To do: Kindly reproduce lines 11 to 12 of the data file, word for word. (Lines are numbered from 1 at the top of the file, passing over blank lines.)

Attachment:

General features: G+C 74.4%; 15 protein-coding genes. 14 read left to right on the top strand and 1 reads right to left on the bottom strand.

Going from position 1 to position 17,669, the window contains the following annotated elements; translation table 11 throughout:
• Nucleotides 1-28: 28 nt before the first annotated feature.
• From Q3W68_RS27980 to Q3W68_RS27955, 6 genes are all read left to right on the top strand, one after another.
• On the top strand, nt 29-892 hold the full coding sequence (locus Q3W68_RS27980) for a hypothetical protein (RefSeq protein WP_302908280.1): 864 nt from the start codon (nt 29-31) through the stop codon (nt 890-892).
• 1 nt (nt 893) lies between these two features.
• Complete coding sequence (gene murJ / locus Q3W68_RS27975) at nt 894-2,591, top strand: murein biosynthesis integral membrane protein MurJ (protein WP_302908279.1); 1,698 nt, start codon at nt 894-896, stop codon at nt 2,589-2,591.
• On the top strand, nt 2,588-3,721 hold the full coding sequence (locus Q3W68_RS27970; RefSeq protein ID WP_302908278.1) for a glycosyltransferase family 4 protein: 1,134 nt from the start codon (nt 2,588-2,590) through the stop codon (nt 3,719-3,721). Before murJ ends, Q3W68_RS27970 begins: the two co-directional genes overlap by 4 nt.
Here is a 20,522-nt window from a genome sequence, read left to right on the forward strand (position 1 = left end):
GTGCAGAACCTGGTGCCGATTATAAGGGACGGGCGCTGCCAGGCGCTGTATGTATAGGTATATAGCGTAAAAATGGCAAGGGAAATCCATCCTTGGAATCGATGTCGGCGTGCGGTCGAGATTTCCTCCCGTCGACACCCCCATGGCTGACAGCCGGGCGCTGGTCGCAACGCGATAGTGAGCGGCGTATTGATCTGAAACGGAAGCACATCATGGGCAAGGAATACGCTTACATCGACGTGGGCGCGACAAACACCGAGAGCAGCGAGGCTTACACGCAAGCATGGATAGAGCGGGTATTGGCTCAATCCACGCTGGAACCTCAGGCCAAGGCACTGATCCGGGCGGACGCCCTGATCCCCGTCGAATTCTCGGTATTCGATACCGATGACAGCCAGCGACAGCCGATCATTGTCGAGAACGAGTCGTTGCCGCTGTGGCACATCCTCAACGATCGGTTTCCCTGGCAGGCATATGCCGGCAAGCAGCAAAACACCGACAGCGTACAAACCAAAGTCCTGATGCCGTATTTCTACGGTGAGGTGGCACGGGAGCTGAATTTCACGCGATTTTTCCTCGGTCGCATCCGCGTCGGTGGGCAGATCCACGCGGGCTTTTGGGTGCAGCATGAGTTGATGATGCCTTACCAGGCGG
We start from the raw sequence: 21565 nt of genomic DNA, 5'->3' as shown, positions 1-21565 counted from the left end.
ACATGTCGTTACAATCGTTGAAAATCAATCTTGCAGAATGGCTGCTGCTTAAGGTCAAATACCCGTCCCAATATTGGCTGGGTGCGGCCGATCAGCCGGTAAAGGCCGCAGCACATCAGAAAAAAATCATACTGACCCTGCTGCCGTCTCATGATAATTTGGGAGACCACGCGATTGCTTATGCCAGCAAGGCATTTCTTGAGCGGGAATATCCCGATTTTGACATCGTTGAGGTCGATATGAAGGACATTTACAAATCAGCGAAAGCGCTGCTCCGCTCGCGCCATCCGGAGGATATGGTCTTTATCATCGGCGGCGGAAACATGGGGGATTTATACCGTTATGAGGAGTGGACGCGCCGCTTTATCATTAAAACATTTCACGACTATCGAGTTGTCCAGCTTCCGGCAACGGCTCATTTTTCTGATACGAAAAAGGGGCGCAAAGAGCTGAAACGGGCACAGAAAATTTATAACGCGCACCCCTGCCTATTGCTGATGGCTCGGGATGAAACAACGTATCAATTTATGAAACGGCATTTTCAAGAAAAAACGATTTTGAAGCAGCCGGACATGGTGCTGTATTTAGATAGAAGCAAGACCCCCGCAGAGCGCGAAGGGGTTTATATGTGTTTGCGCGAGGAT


We start from the raw sequence: 21565 nt of genomic DNA, 5'->3' as shown, positions 1-21565 counted from the left end.
ACATGTCGTTACAATCGTTGAAAATCAATCTTGCAGAATGGCTGCTGCTTAAGGTCAAATACCCGTCCCAATATTGGCTGGGTGCGGCCGATCAGCCGGTAAAGGCCGCAGCACATCAGAAAAAAATCATACTGACCCTGCTGCCGTCTCATGATAATTTGGGAGACCACGCGATTGCTTATGCCAGCAAGGCATTTCTTGAGCGGGAATATCCCGATTTTGACATCGTTGAGGTCGATATGAAGGACATTTACAAATCAGCGAAAGCGCTGCTCCGCTCGCGCCATCCGGAGGATATGGTCTTTATCATCGGCGGCGGAAACATGGGGGATTTATACCGTTATGAGGAGTGGACGCGCCGCTTTATCATTAAAACATTTCACGACTATCGAGTTGTCCAGCTTCCGGCAACGGCTCATTTTTCTGATACGAAAAAGGGGCGCAAAGAGCTGAAACGGGCACAGAAAATTTATAACGCGCACCCCTGCCTATTGCTGATGGCTCGGGATGAAACAACGTATCAATTTATGAAACGGCATTTTCAAGAAAAAACGATTTTGAAGCAGCCGGACATGGTGCTGTATTTAGATAGAAGCAAGACCCCCGCAGAGCGCGAAGGGGTTTATATGTGTTTGCGCGAGGAT